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The Secret Place

Teenage girls can be the worst. My apologies if you are one of the good ones, because there are some amazing girls out there. I taught hundreds of them. But some are just wretched. They are mean and spiteful and a nightmare to be around. Unfortunately, this book features some awful girls, which greatly increased my dislike of the book. And although I love this series, this book grated on my nerves.

The entire plot is to figure out who killed this teenage boy who attends an all-boys school. The girls of the sister school are being interviewed, since they have a lot of contact with the boys. They are simply asking the girls if they know anything. These girls are clams. They won’t say a word, but enough slips out, a tiny bit at a time.

The plot is fine. Just another unsolved mystery. The detectives are clever and likable, and we get to see a very familiar face at one point. But the girls. Ugh. The two cliques involved are just so mean. Sadly, French captures this perfectly. I have known plenty of girls like this. She is spot-on with her portrayal. But I hated most of these girls so much that it just distracted me from my enjoyment of the book.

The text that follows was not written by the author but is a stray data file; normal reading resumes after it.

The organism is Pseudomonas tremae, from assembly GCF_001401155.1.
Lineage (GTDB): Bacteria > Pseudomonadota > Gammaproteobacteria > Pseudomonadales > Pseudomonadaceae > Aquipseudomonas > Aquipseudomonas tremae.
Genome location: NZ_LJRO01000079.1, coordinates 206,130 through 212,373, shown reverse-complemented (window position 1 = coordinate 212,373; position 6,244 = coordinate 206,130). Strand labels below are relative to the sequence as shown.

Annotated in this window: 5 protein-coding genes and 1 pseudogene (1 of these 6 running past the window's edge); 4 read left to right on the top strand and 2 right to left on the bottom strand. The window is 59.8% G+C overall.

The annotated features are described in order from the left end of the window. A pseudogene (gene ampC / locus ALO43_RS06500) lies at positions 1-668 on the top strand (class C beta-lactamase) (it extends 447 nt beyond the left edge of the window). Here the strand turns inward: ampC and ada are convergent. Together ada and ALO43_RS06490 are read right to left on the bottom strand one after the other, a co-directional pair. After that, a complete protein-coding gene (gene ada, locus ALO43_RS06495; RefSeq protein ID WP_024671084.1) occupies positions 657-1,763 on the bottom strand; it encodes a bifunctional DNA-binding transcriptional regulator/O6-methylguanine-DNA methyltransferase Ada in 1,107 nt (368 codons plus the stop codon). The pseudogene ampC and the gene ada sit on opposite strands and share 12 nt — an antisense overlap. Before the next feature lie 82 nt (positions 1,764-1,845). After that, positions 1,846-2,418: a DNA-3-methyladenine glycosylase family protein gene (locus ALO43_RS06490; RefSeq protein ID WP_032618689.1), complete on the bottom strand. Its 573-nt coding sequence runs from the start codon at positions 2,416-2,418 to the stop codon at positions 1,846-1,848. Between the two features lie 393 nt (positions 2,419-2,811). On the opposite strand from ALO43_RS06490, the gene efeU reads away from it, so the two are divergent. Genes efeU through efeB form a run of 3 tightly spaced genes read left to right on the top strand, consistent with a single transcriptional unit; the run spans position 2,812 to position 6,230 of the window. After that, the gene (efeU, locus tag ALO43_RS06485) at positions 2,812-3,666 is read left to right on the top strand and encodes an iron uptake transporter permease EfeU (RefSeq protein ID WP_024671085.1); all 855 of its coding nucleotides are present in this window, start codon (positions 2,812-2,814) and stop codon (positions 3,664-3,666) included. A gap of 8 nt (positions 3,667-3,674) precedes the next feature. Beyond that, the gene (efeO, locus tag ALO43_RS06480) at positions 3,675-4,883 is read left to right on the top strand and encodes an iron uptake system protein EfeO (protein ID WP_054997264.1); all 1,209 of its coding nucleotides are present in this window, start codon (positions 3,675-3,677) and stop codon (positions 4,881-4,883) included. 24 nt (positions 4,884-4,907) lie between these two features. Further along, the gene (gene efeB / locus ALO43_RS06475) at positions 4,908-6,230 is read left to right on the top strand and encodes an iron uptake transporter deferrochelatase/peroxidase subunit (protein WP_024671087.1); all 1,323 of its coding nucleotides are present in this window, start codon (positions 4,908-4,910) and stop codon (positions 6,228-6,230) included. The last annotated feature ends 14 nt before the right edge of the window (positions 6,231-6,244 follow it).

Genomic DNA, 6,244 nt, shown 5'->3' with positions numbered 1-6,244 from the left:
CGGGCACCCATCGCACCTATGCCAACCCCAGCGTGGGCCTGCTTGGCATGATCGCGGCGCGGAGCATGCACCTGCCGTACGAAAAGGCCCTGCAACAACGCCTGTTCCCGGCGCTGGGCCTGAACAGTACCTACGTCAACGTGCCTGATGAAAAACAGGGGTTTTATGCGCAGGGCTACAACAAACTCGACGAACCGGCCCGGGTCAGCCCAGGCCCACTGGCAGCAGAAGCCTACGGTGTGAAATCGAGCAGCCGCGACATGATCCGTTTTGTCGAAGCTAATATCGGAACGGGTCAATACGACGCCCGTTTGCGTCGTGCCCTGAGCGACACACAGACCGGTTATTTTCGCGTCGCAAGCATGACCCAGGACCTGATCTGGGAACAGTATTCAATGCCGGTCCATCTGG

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A Good Marriage

It’s rare to find a thriller that’s from a lawyer’s perspective, or at least rare by what books I’ve read. So, when I selected this one for my most recent Book of the Month club pick, I was looking forward to it simply for that reason. I appreciate books that are told from a bit of an unusual perspective. Murder mysteries are usually told from a victim’s family or a police detective, so a defense attorney at least provides a different viewpoint.

Zach and Lizzie are old friends, so when Zach is arrested after the murder of his wife Amanda, he reaches out to Lizzie to defend him. She has to retrace Amanda’s footsteps and dig into her secrets, as well as deal with some secrets of her own. The story is told in past/present alternating chapters. Present is from Lizzie’s perspective and past is about Amanda’s life leading up to her murder.

There is a wide cast of friends in Amanda’s life, who you really don’t know whether or not to trust. Any one of them could have been the murderer, including Zach himself. The story is tightly woven and some good twists, turns, and reveals, and I found myself really enjoying this and not knowing where the plot would end up. Definitely recommend this one!